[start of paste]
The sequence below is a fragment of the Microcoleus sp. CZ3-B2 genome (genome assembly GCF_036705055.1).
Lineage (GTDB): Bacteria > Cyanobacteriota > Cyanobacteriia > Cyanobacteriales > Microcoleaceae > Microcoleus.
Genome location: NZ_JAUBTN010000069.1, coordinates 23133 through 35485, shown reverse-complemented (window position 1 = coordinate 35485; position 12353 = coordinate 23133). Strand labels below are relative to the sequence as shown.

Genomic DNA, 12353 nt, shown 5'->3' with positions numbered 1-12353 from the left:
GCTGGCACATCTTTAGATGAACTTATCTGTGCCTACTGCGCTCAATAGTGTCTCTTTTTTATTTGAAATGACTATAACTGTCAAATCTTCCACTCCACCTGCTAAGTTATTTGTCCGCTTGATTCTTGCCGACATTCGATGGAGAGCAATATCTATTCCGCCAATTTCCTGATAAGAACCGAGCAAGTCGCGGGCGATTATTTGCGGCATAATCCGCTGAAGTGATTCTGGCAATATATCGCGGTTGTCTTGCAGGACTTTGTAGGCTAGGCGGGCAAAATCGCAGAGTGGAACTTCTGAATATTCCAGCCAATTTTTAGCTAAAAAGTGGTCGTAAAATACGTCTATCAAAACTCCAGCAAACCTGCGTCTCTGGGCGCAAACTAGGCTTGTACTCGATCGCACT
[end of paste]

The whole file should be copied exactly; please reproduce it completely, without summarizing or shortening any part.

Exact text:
The sequence below is a fragment of the Microcoleus sp. CZ3-B2 genome (genome assembly GCF_036705055.1).
Lineage (GTDB): Bacteria > Cyanobacteriota > Cyanobacteriia > Cyanobacteriales > Microcoleaceae > Microcoleus.
Genome location: NZ_JAUBTN010000069.1, coordinates 23133 through 35485, shown reverse-complemented (window position 1 = coordinate 35485; position 12353 = coordinate 23133). Strand labels below are relative to the sequence as shown.

Genomic DNA, 12353 nt, shown 5'->3' with positions numbered 1-12353 from the left:
GCTGGCACATCTTTAGATGAACTTATCTGTGCCTACTGCGCTCAATAGTGTCTCTTTTTTATTTGAAATGACTATAACTGTCAAATCTTCCACTCCACCTGCTAAGTTATTTGTCCGCTTGATTCTTGCCGACATTCGATGGAGAGCAATATCTATTCCGCCAATTTCCTGATAAGAACCGAGCAAGTCGCGGGCGATTATTTGCGGCATAATCCGCTGAAGTGATTCTGGCAATATATCGCGGTTGTCTTGCAGGACTTTGTAGGCTAGGCGGGCAAAATCGCAGAGTGGAACTTCTGAATATTCCAGCCAATTTTTAGCTAAAAAGTGGTCGTAAAATACGTCTATCAAAACTCCAGCAAACCTGCGTCTCTGGGCGCAAACTAGGCTTGTACTCGATCGCACT